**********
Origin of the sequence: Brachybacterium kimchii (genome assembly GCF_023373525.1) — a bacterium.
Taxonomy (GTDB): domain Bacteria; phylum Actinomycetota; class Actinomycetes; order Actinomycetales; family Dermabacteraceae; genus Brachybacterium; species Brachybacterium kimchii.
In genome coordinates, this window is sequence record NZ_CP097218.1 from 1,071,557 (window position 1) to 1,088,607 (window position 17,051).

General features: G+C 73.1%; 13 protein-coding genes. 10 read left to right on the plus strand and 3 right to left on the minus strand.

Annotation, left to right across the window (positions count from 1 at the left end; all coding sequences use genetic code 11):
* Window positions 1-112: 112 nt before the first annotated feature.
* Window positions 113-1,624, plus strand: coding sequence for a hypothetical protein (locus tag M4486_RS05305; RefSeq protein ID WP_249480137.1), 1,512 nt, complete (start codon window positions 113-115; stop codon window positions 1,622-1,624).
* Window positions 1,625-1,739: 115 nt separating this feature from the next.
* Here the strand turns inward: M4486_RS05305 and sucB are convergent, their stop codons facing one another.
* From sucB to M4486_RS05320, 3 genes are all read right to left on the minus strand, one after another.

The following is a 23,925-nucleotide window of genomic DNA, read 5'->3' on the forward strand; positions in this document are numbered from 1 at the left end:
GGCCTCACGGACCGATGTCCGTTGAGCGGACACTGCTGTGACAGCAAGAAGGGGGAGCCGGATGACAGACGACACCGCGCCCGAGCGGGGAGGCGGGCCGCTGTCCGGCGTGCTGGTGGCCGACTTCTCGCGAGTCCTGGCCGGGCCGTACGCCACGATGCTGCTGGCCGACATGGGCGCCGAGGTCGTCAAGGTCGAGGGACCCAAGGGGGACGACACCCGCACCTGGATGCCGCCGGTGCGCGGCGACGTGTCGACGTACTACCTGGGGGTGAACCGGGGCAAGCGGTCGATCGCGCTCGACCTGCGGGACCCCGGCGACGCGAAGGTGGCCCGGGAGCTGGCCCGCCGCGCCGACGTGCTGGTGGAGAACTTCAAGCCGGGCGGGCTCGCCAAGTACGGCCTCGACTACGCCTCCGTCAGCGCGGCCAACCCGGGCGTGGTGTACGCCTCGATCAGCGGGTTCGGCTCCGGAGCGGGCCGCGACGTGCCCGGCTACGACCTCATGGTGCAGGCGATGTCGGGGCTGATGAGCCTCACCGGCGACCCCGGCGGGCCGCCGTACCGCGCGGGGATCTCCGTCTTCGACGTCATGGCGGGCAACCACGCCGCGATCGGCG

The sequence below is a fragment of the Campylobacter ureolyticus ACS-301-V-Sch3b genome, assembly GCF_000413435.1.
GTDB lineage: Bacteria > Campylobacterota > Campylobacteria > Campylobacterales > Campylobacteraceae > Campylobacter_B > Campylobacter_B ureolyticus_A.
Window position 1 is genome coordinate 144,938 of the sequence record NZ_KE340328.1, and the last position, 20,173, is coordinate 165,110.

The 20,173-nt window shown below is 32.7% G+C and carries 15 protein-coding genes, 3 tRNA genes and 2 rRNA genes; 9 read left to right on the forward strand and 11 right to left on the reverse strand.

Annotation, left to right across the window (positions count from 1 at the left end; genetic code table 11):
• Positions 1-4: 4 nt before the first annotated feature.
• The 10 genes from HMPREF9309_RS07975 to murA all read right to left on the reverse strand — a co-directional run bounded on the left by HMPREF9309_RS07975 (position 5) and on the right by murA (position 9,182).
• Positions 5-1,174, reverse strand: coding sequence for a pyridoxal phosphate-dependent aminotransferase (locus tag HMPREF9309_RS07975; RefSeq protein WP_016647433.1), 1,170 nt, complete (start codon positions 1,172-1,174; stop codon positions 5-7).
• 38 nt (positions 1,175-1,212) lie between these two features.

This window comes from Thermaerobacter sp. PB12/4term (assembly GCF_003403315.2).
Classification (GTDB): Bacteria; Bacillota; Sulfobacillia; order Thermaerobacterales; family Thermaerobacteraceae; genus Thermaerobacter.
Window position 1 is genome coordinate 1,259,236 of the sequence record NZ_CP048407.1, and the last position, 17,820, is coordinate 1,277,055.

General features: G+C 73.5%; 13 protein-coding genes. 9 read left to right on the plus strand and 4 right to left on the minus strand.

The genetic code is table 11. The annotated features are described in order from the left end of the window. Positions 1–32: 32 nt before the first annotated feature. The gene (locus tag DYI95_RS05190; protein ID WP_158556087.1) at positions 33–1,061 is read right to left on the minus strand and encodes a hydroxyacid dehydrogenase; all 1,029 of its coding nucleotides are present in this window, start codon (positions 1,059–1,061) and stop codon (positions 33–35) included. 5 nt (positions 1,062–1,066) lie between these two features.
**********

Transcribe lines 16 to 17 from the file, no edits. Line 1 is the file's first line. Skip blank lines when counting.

The 20,173-nt window shown below is 32.7% G+C and carries 15 protein-coding genes, 3 tRNA genes and 2 rRNA genes; 9 read left to right on the forward strand and 11 right to left on the reverse strand.

Annotation, left to right across the window (positions count from 1 at the left end; genetic code table 11):